Book Report: Specialist from “Hardscrabble” by Elbert Crittenden Traw, DDS (?)

Book coverThe title of this book might fit onto one of the men’s adventure paperbacks I favor or perhaps one of the series Westerns I infrequently indulge in, but instead it is a collection of reminisciences published in the 1940s or 1950s from a man born in 1875 and a graduate of the Washington University School of Dentistry in 1904. So maybe the book is from the 1960s or 1970s, but most of the stories within it come from the late part of the ninteenth and early part of the twentieth centuries.

The book doesn’t move in chronological order, so we get stories of his growing up on a farm following stories of him working for the streetcar line while going to dentistry school. In addition to the memoirs, we get some natural science musings as he talks about different animals he’s seen and killed as well as health musings, including a chapter on constipation that leads to some, erm, novel remedies (and, after bladder trouble, he mentions that he doesn’t drink much water, so 100 years later, we can probably give him a better solution than the ones he recommends).

It’s a bit like listening to an older relative tell stories. I enjoyed it because I like these sorts of books, as you know, where real people put together their recollections and diaries and describe their world more plainly and accurately than historians or historical filmmakers can. What’s most striking about his life is not so much the hunting and fishing stories, but the times he talks about casual brawling with his associates and friends. They’d just start fighting for fun, and Dr. Traw had a long memory for men who whopped him, and he’d just sometimes get them back by starting to throw punches. As an adult. Maybe radio killed this pastime for rural America for the most part.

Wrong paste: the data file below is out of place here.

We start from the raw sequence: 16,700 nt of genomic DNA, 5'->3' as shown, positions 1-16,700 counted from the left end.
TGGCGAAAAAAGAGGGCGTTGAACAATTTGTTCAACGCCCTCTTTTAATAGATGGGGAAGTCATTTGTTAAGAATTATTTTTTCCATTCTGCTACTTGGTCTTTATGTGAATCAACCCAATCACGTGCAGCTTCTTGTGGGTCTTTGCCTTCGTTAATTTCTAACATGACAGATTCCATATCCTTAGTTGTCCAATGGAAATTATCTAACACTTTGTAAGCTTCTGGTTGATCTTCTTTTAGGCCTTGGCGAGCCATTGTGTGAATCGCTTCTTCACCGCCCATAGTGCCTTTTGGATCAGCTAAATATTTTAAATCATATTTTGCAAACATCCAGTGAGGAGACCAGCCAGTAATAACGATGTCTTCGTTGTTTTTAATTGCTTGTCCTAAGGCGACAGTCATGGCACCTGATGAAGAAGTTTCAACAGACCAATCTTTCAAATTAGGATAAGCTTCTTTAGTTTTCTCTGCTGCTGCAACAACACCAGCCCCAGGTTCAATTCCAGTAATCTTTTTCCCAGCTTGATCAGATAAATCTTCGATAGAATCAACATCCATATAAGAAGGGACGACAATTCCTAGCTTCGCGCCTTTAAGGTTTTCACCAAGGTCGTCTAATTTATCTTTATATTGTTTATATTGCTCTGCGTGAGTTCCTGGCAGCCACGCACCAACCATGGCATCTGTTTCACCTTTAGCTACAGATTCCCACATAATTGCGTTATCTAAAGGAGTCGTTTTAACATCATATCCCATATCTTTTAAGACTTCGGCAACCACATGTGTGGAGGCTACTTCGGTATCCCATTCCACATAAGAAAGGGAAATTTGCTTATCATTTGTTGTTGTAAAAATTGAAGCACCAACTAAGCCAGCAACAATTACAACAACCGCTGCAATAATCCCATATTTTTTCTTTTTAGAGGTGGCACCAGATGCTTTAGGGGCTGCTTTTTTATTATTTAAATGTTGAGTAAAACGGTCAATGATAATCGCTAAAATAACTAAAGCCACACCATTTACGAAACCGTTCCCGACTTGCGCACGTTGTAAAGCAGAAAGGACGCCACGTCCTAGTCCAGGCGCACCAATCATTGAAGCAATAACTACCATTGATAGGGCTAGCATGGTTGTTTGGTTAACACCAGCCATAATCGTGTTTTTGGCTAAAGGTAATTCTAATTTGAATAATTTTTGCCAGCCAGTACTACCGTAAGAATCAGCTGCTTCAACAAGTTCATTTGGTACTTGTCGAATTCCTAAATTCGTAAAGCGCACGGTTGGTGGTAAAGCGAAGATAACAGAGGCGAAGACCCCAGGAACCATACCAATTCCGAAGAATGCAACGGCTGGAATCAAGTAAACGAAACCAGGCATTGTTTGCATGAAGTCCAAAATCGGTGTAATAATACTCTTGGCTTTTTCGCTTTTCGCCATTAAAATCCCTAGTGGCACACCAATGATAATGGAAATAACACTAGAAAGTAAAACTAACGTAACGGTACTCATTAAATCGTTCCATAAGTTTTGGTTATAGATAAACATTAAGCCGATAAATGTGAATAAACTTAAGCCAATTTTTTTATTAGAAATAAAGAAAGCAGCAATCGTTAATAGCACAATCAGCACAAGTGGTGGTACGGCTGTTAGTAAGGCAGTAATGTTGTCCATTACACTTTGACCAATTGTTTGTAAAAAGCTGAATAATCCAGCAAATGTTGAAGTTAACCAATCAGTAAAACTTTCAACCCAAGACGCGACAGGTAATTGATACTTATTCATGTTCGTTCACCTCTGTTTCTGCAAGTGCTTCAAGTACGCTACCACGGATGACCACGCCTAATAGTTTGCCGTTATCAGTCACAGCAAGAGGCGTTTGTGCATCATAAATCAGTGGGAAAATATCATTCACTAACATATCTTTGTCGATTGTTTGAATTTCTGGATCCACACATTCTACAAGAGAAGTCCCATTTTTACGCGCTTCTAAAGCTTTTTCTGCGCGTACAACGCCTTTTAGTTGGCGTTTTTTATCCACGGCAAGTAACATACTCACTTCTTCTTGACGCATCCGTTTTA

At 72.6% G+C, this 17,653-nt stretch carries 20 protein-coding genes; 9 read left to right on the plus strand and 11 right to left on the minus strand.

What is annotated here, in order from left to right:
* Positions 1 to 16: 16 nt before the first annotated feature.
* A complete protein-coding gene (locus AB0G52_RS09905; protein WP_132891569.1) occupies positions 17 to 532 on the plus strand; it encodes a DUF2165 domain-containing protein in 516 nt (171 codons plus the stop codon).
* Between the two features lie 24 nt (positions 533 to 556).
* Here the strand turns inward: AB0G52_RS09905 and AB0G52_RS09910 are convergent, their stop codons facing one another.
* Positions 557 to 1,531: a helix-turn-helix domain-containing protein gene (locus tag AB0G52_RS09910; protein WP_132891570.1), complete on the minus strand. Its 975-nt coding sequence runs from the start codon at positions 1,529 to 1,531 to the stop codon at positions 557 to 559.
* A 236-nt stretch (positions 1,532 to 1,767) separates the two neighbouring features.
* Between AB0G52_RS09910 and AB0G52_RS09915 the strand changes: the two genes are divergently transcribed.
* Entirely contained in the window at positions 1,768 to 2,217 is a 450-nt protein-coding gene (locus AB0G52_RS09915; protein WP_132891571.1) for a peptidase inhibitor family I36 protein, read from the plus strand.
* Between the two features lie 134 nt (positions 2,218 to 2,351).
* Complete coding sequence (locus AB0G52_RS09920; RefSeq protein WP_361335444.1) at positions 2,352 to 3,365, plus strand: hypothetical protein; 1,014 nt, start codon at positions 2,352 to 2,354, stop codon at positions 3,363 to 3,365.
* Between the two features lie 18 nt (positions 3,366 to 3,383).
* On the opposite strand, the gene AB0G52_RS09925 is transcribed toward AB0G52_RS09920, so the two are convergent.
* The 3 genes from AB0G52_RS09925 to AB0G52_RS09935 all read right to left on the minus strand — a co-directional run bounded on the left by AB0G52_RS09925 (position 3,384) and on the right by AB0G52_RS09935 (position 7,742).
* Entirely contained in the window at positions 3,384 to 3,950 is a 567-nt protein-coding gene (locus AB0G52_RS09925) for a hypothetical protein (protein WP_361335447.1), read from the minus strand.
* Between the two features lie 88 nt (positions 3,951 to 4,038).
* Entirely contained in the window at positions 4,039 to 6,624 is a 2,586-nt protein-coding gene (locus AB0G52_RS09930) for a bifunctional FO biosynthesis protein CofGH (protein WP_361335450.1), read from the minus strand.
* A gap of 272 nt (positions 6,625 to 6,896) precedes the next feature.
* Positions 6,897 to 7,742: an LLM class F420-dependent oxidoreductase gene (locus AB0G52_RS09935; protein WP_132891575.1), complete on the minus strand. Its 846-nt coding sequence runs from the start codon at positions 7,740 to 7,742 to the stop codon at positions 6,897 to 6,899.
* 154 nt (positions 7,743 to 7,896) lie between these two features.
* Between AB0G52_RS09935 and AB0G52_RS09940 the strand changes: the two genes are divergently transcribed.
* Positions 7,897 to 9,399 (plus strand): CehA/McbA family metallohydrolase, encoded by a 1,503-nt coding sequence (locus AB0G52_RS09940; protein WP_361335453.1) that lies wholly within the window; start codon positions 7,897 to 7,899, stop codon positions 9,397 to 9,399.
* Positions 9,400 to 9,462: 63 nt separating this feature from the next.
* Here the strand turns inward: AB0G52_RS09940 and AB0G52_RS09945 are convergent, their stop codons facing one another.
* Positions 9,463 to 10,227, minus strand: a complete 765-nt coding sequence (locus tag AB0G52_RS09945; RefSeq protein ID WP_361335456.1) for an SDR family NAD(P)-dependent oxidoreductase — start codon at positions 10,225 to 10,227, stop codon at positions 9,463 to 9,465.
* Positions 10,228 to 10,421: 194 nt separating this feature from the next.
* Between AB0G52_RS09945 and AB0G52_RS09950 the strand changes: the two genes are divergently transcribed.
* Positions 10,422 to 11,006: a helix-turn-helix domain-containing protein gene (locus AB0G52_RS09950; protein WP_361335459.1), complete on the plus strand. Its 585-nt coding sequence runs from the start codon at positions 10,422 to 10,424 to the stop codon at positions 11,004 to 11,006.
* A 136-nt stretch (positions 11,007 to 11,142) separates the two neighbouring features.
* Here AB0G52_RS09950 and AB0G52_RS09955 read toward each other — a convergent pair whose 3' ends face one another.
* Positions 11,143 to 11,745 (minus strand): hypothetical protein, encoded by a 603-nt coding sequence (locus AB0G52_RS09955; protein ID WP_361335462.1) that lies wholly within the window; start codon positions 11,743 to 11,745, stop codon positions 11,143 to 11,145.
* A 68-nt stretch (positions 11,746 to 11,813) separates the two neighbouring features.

One thing I’d like to note is that this book ostensibly takes place 40 years or so before E.M. Bray’s Growing Up In The Bend, but how remarkably similar the lives were in the use of farm machinery, wagons, and rural life. It really illustrates how disruptive and changing the 20th century was. So far into the 21st century, we’re nowhere near that on technology. On politics and the future of the country, maybe more so, because that doesn’t require math.

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